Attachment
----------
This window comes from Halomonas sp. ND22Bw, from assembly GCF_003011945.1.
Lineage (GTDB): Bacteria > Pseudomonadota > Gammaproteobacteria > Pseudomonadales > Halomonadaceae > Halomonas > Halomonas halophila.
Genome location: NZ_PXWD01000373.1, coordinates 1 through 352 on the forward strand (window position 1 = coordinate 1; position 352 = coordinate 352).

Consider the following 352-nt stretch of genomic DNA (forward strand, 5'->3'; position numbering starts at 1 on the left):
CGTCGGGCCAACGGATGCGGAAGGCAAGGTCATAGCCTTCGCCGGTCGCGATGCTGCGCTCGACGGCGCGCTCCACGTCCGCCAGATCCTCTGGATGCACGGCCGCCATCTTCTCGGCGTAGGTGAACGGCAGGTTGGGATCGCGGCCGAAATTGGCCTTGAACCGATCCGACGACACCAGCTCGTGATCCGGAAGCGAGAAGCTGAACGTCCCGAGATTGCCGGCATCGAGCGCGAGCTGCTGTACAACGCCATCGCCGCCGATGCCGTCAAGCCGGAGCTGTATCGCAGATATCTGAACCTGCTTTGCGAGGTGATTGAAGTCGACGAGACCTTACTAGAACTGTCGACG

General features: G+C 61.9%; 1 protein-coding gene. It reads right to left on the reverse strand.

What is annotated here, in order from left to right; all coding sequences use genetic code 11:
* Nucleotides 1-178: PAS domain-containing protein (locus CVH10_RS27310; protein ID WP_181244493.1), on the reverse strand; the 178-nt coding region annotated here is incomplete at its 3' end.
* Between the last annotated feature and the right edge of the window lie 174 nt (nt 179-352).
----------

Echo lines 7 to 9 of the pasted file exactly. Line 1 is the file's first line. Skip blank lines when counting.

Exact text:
What is annotated here, in order from left to right; all coding sequences use genetic code 11:
* Nucleotides 1-178: PAS domain-containing protein (locus CVH10_RS27310; protein ID WP_181244493.1), on the reverse strand; the 178-nt coding region annotated here is incomplete at its 3' end.
* Between the last annotated feature and the right edge of the window lie 174 nt (nt 179-352).